Red Ribbon Week


Aubrey Cleves, Writer

According to Red Ribbon Week started in honor of Kiki, who worked for a drug enforcement administration.  In 1985, KiKi was killed by drug traffickers. After his death, people started wearing red ribbons in his honor. Red ribbon Week is celebrated around the world and includes some fun traditions. Mr. Brian Alessandro, a seventh-grade teacher, said, “My favorite part about red ribbon week is that it sends out a message to not do drugs.”

Red Ribbon Week included some fun, interesting, and new traditions. It started with a Wear Red Day. Many students wore red around the school to show their understanding of this cause. Tuesday was Decades Day, Wednesday was Country vs. Country Club Day, and Thursday was Tacky Tourist Day. Amber Hansman, eighth grader, said, “My favorite day was tacky tourist day. I loved dressing up with friends and seeing people in all different kinds of outfits.” Friday was Halloween Costume Day. The sixth-grade, team two teachers, won the costume contest. They were all dressed as Beanie Babies. Mrs. Lindsey Reckers, said, “We had tons of fun doing this and loved picking out which animal we were going to be. However, it was extremely hot in the fuzzy onesies all day! I made the TY tags and loved the way they pulled the Beanie Baby costume together. We also love including Greta, Mrs. Meadows’s dog, every year as part of our costume!”

Red Ribbon Week is celebrated to show students that drugs are not okay and that lives can change if a good example is set for not doing drugs. Peers can influence their friends in supportive or destructive ways when it comes to drug use. Mr. Alessandro said, “I think the traditions we do now build a culture and bring awareness to an important message.” There was a lot of effort and planning put into Red Ribbon Week this year. Mr. Ryan Augustine said, “The Student Council did a great job of taking ownership of the plans for the week and making sure they were carried out.”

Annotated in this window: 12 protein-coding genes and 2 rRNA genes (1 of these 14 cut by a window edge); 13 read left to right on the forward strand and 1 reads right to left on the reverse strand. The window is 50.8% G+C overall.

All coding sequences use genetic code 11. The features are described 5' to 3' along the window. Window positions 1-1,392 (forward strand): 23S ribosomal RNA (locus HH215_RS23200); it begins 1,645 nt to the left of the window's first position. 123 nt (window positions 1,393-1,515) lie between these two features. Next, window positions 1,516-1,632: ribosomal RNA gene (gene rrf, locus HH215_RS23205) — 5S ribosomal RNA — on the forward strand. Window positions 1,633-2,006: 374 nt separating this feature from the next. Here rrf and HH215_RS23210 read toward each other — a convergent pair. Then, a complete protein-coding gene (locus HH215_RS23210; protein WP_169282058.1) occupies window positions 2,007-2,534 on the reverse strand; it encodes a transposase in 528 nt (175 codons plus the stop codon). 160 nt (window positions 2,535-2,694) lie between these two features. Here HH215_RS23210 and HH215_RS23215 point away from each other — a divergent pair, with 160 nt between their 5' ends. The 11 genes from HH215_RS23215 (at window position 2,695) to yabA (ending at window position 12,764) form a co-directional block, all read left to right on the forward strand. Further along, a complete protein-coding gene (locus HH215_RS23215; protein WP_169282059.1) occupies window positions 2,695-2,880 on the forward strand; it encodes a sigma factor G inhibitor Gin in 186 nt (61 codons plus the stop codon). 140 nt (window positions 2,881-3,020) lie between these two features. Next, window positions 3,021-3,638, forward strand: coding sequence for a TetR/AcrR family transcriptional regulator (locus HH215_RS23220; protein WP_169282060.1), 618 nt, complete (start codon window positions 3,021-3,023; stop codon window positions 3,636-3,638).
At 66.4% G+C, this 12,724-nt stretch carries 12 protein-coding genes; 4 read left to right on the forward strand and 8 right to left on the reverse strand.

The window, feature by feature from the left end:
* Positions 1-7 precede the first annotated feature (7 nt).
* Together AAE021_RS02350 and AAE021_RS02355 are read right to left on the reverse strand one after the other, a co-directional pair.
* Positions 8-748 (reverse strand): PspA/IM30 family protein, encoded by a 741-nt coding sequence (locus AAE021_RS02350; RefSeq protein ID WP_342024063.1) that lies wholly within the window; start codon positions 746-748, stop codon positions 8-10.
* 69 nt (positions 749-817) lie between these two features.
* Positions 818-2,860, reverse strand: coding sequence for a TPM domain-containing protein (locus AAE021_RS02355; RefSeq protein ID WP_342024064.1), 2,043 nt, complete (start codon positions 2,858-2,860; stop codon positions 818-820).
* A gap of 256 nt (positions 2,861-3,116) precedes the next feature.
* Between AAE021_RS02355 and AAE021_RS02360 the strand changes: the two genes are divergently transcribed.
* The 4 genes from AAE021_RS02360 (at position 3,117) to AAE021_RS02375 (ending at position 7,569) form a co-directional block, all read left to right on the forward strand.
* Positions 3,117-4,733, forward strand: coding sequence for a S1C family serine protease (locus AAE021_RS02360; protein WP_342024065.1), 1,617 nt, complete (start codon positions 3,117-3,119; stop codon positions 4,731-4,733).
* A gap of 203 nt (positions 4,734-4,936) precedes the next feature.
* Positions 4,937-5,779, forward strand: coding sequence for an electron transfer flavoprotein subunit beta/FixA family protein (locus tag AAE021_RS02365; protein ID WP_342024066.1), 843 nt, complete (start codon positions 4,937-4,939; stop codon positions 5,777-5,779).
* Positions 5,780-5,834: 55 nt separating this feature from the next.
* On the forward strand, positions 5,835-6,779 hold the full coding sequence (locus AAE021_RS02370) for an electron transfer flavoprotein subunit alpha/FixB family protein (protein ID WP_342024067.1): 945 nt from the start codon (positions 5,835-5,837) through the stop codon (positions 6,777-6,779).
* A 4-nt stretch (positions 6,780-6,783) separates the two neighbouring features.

Lots of students dressed up all week long.  Brianna Horner, an eighth-grade student, said, “I love seeing others dress up, but I think if more dressed up, others would feel more comfortable doing it too.” One thing that did change this year, there was no pajama day. Franny Smith, an eighth grader, said, “I think they should have kept pajama day because it was one of the days that almost everyone participated in. I think that everyone liked it too!”

The mission of Red Ribbon Week is to educate families and to help kids grow up safe, healthy, and drug-free. Spreading the message to be drug-free is an important tool in keeping kids safe from drug and alcohol abuse. The message is serious, but the week was fun.